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I have exposed a brick chimney breast in a late Victorian (1885) terraced house in the north of England.

I've cleaned the bricks up and am really happy with how it looks. I've started looking into sealing the bricks to prevent dust, but I see a lot of conflicting information, with some saying that brick of that age shouldn't be sealed because it will cause moisture to move through the mortar instead of the brick, while others seem to think it's absolutely fine.

The chimney breast is in a party wall, so not external.

Should I seal this brick? I want a matt finish and I'm happy if the bricks darken slightly.

  • Unfortunately, any answer to this question will be a matter of opinion. Please take our tour so you'll know how best to participate here. – Daniel Griscom Jan 21 at 15:50
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    @DanielGriscom I would disagree, the question of to seal or not seal can be answered objectively and is not a matter of opinion. – Ukko Jan 21 at 18:04
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Usually the main purpose of a sealer is to protect against moisture. However, in your case the weather is not the issue, but rather appearance.

Silicones were developed to penetrate the brick and provide a coating to protect the brick. Those sealers were rated by how much silicon was in the sealer...2%, 3%, etc. The more, then the more expensive.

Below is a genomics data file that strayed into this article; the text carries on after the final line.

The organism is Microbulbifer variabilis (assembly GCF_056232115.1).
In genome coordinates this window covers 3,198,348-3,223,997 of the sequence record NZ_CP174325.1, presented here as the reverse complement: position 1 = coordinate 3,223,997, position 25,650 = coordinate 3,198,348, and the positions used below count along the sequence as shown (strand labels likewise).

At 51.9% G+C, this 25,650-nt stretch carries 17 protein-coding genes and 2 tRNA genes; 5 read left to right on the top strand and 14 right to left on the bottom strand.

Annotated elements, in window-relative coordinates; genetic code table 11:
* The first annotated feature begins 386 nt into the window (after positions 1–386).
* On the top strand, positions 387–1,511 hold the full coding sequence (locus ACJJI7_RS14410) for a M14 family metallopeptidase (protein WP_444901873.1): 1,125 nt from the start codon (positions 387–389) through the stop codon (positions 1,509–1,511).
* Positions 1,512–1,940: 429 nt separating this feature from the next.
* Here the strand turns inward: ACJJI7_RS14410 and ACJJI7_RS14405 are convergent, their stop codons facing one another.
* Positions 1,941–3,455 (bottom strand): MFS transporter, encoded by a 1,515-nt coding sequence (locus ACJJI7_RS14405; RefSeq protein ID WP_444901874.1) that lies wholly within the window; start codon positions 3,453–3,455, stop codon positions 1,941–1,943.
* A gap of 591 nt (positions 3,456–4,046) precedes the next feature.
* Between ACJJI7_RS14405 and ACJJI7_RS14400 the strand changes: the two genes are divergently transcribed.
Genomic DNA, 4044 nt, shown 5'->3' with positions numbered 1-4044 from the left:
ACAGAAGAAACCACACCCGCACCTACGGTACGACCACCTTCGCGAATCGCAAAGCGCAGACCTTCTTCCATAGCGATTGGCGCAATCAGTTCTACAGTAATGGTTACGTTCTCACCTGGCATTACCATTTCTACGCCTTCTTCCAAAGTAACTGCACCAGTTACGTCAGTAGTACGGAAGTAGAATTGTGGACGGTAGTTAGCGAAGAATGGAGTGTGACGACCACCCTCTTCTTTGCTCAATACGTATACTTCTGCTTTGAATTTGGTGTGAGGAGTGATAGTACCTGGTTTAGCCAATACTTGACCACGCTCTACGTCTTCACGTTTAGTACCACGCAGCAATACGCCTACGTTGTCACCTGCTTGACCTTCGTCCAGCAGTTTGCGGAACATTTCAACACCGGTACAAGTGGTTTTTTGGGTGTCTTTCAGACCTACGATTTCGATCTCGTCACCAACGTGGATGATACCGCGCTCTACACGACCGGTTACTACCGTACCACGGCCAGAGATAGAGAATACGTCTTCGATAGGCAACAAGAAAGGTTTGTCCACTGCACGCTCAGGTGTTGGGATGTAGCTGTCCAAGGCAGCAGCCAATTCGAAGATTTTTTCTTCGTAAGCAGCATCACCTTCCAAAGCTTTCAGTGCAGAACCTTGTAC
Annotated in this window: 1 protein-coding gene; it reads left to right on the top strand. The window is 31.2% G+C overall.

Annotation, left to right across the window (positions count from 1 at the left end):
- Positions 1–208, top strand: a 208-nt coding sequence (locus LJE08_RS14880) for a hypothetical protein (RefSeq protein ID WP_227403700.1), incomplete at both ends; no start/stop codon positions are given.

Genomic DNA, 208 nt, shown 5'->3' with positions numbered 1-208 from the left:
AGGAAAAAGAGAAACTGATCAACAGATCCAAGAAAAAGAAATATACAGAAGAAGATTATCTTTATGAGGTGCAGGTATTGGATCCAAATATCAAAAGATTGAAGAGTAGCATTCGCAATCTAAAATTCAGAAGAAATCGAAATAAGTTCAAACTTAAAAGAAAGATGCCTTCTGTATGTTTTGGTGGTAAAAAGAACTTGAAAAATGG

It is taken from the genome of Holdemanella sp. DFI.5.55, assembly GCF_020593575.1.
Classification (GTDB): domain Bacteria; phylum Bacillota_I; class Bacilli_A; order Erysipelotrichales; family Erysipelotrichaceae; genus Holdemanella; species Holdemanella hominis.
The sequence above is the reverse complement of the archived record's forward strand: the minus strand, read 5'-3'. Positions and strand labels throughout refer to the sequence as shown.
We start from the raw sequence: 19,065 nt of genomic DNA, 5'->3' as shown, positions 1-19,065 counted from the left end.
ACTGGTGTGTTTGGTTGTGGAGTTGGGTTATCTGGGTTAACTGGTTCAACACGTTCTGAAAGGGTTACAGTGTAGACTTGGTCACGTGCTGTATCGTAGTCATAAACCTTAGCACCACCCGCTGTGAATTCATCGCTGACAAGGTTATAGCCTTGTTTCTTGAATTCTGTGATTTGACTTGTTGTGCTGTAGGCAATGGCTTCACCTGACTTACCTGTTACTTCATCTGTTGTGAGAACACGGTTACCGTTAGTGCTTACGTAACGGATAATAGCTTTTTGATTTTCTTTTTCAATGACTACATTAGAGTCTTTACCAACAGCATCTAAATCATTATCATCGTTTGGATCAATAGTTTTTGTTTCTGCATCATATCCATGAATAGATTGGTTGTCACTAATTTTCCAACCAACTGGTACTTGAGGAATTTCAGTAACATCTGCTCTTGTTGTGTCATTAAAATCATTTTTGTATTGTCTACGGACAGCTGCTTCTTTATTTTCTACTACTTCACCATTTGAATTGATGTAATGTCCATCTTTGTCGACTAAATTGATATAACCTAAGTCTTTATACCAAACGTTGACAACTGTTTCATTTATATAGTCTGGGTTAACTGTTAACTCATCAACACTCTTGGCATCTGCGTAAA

Clear sealers come in 3 types: 1) acrylic, 2) polyurethane, and 3) epoxy.

1) Acrylic is the cheapest and probably best for your use. It not too thick so it doesn’t look like a coating, but still gives the finish and protection against dust, etc.

2) Polyurethane will be too thick and give a thick appearance.

3)Epoxy is used primarily indoors because it does not have any UV protection AND you can select a finish: gloss, flat, etc., but is a heavy coating that does not allow the wall to “breathe”. If you use an epoxy sealer, make sure the wall is extremely dry.

Here’s an article that explains it better:

https://www.masonrymagazine.com/blog/2018/09/01/coatings-sealants-and-graffiti-protection/

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